The MGA With An Attitude
Body Sill Replacement - RT-624A
Rocker Panel Installation, What Fits and What Doesn't
Addendum 19 Dec 08:
Here are pictures of a Moss Motors (USA) supplied rocker panel, right side only. (Photos supplied by Lamar Carver in Fayetteville, GA). This is the part that is too tall on the outside curved surface, same as parts I bought in 1977. I don't know the purchase date for this one, but I believe fairly recent. These panels were "fixed" by Eclectic Motorworks in Holland, MI. Solution for this too-tall rocker panel is to flatten and re-form the bottom flange with the bend line a little higher and trim the flange again.
In these pictures you can see where the original bend line was in relation to the new bend, as the original line is still visible below the new bend. At rear end (left photo) the bend is moved up about 1/2-inch. At front end (right photo) the bend is moved up about 5/16-inch. The rear of the rocker panel and the rear fender need to be raised about 1/8-inch to be flush at bottom of the body sill. The flange was trimmed a bit too narrow at front after reforming, but this is no problem since the lower body trim strip will hide it.
Addendum December 1, 2010:
These photos and notes were supplied by Gordon Fletcher, near Denver, Colorado). The first picture is an original issue rocker panel removed from his car, as it has the original paint (Tyrolite) and the spot welds had not been tampered. Gap at right side of front edge is about 3/8, and overall width is just shy of 3-3/4"
Next is new rocker panel form Moss Motors. Gap is 1/8, approx 1/4 less gap which prevents abutting the piece to the inner sill. Outer edge is 3-3/8. (overall 1/4 narrower than original).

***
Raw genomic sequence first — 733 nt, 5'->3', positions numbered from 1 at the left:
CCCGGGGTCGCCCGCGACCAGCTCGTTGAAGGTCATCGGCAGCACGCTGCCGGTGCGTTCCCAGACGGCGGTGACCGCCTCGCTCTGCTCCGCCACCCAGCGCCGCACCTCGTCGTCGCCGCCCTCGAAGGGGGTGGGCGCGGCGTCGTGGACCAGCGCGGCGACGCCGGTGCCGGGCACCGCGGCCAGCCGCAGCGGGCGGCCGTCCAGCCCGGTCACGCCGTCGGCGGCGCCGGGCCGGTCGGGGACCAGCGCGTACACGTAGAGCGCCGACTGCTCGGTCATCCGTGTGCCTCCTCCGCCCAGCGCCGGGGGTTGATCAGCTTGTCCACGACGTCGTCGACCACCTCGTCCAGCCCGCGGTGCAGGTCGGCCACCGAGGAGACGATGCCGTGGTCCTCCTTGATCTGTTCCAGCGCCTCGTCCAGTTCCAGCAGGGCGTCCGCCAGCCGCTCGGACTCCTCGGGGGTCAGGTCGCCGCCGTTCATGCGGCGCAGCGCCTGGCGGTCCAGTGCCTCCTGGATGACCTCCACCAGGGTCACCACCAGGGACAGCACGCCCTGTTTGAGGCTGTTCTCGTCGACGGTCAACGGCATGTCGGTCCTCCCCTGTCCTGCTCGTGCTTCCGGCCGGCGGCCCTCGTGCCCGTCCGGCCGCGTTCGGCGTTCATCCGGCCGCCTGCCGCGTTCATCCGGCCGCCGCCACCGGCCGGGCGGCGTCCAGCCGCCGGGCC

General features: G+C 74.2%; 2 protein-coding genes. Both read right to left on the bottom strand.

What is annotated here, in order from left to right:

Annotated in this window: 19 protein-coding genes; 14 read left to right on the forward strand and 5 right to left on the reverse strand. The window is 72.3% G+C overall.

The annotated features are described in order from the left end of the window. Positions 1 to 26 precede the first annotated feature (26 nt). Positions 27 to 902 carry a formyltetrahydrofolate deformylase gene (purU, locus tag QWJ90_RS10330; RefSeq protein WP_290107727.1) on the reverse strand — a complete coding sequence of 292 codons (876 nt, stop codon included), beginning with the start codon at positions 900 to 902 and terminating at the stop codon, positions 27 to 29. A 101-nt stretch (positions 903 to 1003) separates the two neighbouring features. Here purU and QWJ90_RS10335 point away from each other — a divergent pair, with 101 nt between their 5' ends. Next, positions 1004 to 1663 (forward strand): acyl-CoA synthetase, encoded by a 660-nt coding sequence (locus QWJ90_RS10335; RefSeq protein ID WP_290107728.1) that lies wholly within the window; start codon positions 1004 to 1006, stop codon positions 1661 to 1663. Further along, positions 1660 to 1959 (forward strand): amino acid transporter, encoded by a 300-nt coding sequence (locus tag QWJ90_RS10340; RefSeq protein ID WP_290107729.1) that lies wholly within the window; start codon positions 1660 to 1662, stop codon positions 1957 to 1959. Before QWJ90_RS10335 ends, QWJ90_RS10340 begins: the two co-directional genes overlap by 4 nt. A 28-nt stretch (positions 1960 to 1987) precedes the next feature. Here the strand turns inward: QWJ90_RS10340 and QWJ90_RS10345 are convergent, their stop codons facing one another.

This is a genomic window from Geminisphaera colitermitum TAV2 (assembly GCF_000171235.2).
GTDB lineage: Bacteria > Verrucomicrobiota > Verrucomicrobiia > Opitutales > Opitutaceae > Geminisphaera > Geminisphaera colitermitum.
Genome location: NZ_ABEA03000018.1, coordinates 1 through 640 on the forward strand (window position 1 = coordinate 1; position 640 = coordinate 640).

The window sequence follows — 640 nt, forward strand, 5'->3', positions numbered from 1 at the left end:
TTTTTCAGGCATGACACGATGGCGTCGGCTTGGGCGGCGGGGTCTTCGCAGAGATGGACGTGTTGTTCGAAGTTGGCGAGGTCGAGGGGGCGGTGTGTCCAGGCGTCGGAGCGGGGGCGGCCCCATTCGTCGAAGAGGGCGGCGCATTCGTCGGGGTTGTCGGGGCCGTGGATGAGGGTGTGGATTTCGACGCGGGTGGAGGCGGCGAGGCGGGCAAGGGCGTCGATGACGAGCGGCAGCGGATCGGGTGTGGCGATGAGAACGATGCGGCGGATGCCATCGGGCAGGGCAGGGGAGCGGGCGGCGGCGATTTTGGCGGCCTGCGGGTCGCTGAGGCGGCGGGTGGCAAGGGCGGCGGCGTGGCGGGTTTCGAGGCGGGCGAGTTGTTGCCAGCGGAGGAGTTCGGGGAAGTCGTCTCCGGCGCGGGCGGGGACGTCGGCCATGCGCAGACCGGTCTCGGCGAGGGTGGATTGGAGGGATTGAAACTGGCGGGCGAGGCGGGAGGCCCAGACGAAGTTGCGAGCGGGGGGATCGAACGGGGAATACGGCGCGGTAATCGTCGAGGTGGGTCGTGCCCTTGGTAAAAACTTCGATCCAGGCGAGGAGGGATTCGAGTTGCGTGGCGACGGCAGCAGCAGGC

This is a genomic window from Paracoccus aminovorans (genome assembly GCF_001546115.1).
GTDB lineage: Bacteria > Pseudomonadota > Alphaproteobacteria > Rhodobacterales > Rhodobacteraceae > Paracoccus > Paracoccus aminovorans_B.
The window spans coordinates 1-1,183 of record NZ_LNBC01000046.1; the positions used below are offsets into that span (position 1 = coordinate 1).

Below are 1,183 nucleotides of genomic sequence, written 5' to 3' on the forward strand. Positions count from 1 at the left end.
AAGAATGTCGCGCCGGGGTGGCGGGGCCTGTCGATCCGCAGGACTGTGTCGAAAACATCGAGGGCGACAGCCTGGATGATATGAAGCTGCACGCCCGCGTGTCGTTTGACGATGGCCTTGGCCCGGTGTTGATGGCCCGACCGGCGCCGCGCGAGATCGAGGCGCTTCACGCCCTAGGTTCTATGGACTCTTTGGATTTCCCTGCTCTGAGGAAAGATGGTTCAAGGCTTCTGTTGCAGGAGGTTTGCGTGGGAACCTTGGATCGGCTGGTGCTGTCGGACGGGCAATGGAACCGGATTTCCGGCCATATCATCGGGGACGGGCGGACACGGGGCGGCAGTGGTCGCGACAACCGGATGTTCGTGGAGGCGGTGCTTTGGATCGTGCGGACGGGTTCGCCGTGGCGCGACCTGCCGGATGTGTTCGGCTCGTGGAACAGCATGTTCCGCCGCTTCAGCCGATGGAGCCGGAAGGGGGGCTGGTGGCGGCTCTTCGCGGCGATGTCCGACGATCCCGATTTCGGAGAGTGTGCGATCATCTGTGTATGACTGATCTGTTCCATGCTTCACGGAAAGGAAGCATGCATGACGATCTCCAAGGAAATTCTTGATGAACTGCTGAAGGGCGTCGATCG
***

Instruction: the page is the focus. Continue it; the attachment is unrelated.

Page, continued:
The small box pasted into the photo below shows where material could be removed, but the outer portion (outer edge) is still about ¼ shorter than the original outer part (doesnt show true due to the camera angle) and might not meet the front wing as it should, i.e. gap.
I had exactly these same problems with rocker panels I bought from Moss Motors in 1977, so I presume they are still selling the same misfit parts. In my case, for my first installation, I did notice the too-tall outer surface. My solution at that time was to modify the dogleg on rear fender to match height of the new rocker panel. That turned out to be a big mistake, as the doors were then difficult to fit, touched top of rockers, and would pop the latch with any significant bump in the road. That can be very irritating with some roads that I travel.
Loggiing road in Oregon - - - Rope holding the door closed.
The better solution is what Lamar Carver shows at top of page.
For the top surface being too narrow, I did exactly what Gordon Fletcher shows in his third picture, just ground a little material away at the outer notch to make it fit. Gordon is correct in that this makes the rocker panel sit about 1/4-inch shy of the intended outboard location. That in turn makes it difficult to push the front fender inward enough to align with the rocker panel, then leaving an unsightly gap between rocker and fender.
I remember what I did for assembly. I shielded the lower part of the fender with a blanket, placed a wide board against the lower fender, used a pair of large C-clamps to pull the board inward while I jacked up the board with a hydraulic floor jack. This effectively pushes the lower fender inward while raising the rest of the fender upward. There is a limit to how far this will go, as the vertical line of bolts inside the cockpit still has to go through holes in the inner body, and the top of the fender will protrude above the door top. But then with the too-tall rocker panels the door will be adjusted to the highest point of possible range for the hinges and latches, so the door top may come out somewhere close to the front fender top. When all was done, the top front edge of the door hit the body top cowl and chipped paint.
Again I can say, the first solution at top of page is somewhat bettter. But better still, if you back up one page you will see that last time around I used different rocker panels that fit MUCH better to begin with, not much fiddling required, and very nice results in body alignment.